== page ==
Severity: Warning Alert

Exit/Entry: Libya's UN-recognized government in Tripoli extends suspension of passenger flights through Aug. 3 due to COVID-19 activity.

  • Alert Begins: 20 Jul 2020 02:24 PM UTC
  • Alert Expires: 03 Aug 2020 11:59 PM UTC
  • Incident: COVID-19 restrictions
  • Location(s): Nationwide (map)
  • Time Frame: Indefinite
  • Impact: Travel and business restrictions

Libya's Tripoli-based internationally recognized Government of National Accord (GNA) extended suspension of passenger flights through at least Aug. 3 as part of the nation's efforts to slow the spread of coronavirus disease (COVID-19). GNA authorities have also extended a nightly curfew in areas under its control through Aug. 2. The curfew will now run 2100-0600. A 24-hour curfew on Fridays and Saturdays has been lifted. The GNA also reconfirmed that travel between cities, the use of public transportation, social gatherings, and the operation of many nonessential businesses would remain constrained. Markets supplying essential goods are allowed to operate. The government in eastern Libya, led by the Libyan National Army (LNA) leader Field Marshal Khalifa Haftar, has intermittently imposed similar preventative measures and curfews in areas under its control.

Land, sea, and air borders remain closed (since March 16); exceptions have been made for returning Libyan nationals and foreign nationals leaving the country. Authorities across the country, either at the national or city level, could impose additional restrictions in the coming weeks. New measures or amendments could be made at short notice.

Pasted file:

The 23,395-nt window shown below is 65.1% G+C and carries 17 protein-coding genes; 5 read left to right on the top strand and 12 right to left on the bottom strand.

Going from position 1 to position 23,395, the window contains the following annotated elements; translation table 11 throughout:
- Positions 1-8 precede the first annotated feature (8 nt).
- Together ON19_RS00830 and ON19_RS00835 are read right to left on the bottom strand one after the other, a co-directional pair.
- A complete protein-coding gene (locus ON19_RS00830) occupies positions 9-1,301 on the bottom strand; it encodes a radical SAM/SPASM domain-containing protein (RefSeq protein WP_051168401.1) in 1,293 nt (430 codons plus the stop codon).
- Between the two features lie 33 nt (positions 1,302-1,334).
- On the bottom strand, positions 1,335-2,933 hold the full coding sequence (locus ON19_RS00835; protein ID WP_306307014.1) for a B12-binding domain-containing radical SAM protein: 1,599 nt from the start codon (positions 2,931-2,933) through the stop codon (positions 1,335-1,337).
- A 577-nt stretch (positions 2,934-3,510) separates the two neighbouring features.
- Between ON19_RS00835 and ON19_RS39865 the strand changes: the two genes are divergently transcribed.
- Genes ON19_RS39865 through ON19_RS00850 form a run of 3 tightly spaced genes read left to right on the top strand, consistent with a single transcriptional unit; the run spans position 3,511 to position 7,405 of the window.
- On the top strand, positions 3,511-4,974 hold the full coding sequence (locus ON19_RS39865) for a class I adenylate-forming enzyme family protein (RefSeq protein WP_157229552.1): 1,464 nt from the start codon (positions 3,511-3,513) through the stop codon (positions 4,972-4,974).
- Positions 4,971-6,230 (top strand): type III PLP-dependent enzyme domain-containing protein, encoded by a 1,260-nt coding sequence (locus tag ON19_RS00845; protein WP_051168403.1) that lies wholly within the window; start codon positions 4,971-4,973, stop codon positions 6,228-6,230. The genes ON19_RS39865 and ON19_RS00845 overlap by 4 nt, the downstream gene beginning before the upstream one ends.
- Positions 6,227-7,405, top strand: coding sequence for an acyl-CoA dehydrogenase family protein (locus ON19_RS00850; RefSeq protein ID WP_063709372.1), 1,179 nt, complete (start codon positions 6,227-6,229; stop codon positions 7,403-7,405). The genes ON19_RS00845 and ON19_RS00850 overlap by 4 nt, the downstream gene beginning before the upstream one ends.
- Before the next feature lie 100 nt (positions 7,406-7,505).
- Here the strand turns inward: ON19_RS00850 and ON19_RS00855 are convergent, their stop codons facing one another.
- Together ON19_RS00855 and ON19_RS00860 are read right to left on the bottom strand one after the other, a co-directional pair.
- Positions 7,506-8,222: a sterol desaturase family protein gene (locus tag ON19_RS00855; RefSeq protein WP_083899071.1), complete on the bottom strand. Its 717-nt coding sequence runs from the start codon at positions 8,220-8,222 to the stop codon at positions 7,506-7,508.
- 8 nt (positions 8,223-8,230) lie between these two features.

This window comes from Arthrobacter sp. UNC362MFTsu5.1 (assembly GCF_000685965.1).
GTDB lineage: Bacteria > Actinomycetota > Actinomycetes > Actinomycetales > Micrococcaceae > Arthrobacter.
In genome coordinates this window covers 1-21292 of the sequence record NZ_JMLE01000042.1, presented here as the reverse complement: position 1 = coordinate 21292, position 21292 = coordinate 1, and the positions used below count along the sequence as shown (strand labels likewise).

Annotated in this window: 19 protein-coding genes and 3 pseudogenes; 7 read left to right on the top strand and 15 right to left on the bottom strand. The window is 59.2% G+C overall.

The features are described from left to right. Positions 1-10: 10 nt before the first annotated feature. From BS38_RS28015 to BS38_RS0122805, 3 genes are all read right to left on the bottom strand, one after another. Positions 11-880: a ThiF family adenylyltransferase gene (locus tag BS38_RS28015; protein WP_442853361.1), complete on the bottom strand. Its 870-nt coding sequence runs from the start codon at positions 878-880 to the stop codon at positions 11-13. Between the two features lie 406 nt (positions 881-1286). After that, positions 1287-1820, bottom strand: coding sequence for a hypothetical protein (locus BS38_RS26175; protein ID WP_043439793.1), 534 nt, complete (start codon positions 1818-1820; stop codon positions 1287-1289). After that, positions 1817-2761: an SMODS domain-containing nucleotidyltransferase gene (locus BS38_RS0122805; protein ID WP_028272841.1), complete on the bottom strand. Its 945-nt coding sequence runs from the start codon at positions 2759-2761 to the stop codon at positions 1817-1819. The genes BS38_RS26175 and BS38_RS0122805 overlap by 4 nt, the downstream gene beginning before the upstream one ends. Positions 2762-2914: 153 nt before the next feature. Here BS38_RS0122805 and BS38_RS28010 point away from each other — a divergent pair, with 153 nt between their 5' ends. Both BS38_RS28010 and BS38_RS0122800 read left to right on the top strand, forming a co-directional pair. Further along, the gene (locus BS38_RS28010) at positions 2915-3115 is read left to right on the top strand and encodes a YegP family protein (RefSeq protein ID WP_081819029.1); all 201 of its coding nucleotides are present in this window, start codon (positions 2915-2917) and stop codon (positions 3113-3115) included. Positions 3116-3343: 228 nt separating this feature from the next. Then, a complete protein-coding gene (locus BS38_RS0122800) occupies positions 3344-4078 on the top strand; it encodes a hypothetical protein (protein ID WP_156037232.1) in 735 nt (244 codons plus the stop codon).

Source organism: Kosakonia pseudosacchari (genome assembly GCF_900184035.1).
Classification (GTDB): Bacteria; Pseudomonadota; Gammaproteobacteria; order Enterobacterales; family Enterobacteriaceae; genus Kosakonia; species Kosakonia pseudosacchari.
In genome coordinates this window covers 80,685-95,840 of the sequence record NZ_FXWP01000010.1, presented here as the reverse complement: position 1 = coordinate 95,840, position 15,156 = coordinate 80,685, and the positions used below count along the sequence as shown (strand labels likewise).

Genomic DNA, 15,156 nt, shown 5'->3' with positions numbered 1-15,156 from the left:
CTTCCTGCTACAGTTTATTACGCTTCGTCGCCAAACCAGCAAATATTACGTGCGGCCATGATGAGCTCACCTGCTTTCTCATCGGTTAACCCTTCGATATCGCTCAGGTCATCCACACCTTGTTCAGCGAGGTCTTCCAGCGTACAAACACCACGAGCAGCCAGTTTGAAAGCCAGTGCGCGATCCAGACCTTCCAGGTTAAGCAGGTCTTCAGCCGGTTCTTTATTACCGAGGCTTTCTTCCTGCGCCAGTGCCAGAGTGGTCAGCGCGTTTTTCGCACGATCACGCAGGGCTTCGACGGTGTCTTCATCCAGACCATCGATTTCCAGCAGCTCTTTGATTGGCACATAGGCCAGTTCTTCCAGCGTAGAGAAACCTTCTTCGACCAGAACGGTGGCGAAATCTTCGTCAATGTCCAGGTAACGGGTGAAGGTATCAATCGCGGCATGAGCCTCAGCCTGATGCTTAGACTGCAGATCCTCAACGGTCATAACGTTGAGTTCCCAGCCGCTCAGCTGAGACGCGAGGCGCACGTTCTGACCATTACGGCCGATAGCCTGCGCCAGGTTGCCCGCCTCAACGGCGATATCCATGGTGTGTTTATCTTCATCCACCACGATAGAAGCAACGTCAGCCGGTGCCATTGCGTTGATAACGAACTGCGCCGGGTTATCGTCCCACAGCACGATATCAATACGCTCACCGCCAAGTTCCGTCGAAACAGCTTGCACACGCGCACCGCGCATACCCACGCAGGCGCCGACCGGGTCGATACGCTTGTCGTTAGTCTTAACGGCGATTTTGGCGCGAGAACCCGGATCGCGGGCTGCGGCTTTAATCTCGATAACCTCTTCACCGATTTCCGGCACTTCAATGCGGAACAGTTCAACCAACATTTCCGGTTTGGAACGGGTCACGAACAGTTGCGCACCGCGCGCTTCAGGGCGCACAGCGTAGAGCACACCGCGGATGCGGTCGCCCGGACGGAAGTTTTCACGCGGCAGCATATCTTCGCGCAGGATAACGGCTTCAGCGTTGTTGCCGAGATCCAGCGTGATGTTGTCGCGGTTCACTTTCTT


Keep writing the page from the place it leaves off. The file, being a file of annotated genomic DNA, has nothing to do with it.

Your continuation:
Background and Analysis
Libya's preventive restrictions are similar to actions other governments are taking globally in response to the spread of COVID-19. COVID-19 is a viral respiratory disease caused by infection with the SARS-CoV-2 virus (previously known as 2019-nCoV). Symptoms occur 1-14 days following exposure (average of 3-7 days). These symptoms include fever, fatigue, cough, difficulty breathing, sometimes worsening to pneumonia and kidney failure - especially in those with underlying medical conditions. On March 11, the WHO declared the ongoing COVID-19 outbreak a pandemic.

Follow all official instructions. Abide by health and safety measures. Reconfirm all travel arrangements, including the status of borders, before travel. Consider delaying traveling if experiencing symptoms associated with COVID-19, as they may prompt increased scrutiny and delays. Liaise with trusted contacts for further updates and guidance. Maintain contact with your diplomatic representation. Ensure contingency plans account for further disruptive measures or extensions of current restrictions. Reconsider and reconfirm nonemergency health appointments. Plan for queues and delays at available shopping centers.

Emphasize basic health precautions, especially frequent handwashing with soap and water, or an alcohol-based hand sanitizer if soap and water are unavailable. Practice good coughing/sneezing etiquette (i.e., covering coughs and sneezes with a disposable tissue, maintaining distance from others, and washing hands). There is no evidence that the influenza vaccine, antibiotics, or antiviral medications will prevent this disease, highlighting the importance of diligent basic health precautions.

Back to the COVID-19 Risk Intelligence & Resource Center